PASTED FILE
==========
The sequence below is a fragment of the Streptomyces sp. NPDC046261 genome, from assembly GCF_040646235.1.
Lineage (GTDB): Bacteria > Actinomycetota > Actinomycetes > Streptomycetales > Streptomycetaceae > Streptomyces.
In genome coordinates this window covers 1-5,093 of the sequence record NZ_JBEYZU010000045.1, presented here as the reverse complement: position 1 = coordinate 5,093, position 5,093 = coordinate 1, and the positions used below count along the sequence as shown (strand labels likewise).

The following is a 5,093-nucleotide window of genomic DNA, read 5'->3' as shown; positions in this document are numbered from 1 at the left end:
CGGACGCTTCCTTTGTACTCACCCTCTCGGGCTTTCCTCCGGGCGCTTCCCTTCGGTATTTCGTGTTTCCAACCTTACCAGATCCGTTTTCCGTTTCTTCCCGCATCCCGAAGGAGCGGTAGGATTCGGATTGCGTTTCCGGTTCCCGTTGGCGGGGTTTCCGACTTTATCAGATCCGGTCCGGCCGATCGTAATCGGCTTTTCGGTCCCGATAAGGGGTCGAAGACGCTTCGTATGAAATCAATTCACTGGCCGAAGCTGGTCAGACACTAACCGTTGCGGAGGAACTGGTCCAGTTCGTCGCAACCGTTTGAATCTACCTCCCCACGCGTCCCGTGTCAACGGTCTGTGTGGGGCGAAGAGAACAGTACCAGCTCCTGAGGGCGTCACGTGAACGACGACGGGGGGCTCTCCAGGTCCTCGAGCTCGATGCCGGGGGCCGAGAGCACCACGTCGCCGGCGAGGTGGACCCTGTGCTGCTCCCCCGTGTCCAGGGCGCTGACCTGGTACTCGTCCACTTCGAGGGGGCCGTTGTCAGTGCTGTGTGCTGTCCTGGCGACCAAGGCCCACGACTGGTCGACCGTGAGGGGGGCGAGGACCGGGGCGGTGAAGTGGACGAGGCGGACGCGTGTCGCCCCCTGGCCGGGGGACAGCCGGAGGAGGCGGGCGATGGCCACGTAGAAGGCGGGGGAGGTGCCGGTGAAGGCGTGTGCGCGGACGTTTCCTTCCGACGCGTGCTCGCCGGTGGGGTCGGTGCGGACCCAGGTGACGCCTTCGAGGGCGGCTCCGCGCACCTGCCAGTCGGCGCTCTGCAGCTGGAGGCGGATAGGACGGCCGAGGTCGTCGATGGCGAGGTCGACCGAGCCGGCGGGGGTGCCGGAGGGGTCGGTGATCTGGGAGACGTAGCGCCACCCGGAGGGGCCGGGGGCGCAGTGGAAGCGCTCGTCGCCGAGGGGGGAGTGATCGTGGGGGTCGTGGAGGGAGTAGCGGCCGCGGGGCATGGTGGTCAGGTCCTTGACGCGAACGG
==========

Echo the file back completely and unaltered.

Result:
The sequence below is a fragment of the Streptomyces sp. NPDC046261 genome, from assembly GCF_040646235.1.
Lineage (GTDB): Bacteria > Actinomycetota > Actinomycetes > Streptomycetales > Streptomycetaceae > Streptomyces.
In genome coordinates this window covers 1-5,093 of the sequence record NZ_JBEYZU010000045.1, presented here as the reverse complement: position 1 = coordinate 5,093, position 5,093 = coordinate 1, and the positions used below count along the sequence as shown (strand labels likewise).

The following is a 5,093-nucleotide window of genomic DNA, read 5'->3' as shown; positions in this document are numbered from 1 at the left end:
CGGACGCTTCCTTTGTACTCACCCTCTCGGGCTTTCCTCCGGGCGCTTCCCTTCGGTATTTCGTGTTTCCAACCTTACCAGATCCGTTTTCCGTTTCTTCCCGCATCCCGAAGGAGCGGTAGGATTCGGATTGCGTTTCCGGTTCCCGTTGGCGGGGTTTCCGACTTTATCAGATCCGGTCCGGCCGATCGTAATCGGCTTTTCGGTCCCGATAAGGGGTCGAAGACGCTTCGTATGAAATCAATTCACTGGCCGAAGCTGGTCAGACACTAACCGTTGCGGAGGAACTGGTCCAGTTCGTCGCAACCGTTTGAATCTACCTCCCCACGCGTCCCGTGTCAACGGTCTGTGTGGGGCGAAGAGAACAGTACCAGCTCCTGAGGGCGTCACGTGAACGACGACGGGGGGCTCTCCAGGTCCTCGAGCTCGATGCCGGGGGCCGAGAGCACCACGTCGCCGGCGAGGTGGACCCTGTGCTGCTCCCCCGTGTCCAGGGCGCTGACCTGGTACTCGTCCACTTCGAGGGGGCCGTTGTCAGTGCTGTGTGCTGTCCTGGCGACCAAGGCCCACGACTGGTCGACCGTGAGGGGGGCGAGGACCGGGGCGGTGAAGTGGACGAGGCGGACGCGTGTCGCCCCCTGGCCGGGGGACAGCCGGAGGAGGCGGGCGATGGCCACGTAGAAGGCGGGGGAGGTGCCGGTGAAGGCGTGTGCGCGGACGTTTCCTTCCGACGCGTGCTCGCCGGTGGGGTCGGTGCGGACCCAGGTGACGCCTTCGAGGGCGGCTCCGCGCACCTGCCAGTCGGCGCTCTGCAGCTGGAGGCGGATAGGACGGCCGAGGTCGTCGATGGCGAGGTCGACCGAGCCGGCGGGGGTGCCGGAGGGGTCGGTGATCTGGGAGACGTAGCGCCACCCGGAGGGGCCGGGGGCGCAGTGGAAGCGCTCGTCGCCGAGGGGGGAGTGATCGTGGGGGTCGTGGAGGGAGTAGCGGCCGCGGGGCATGGTGGTCAGGTCCTTGACGCGAACGG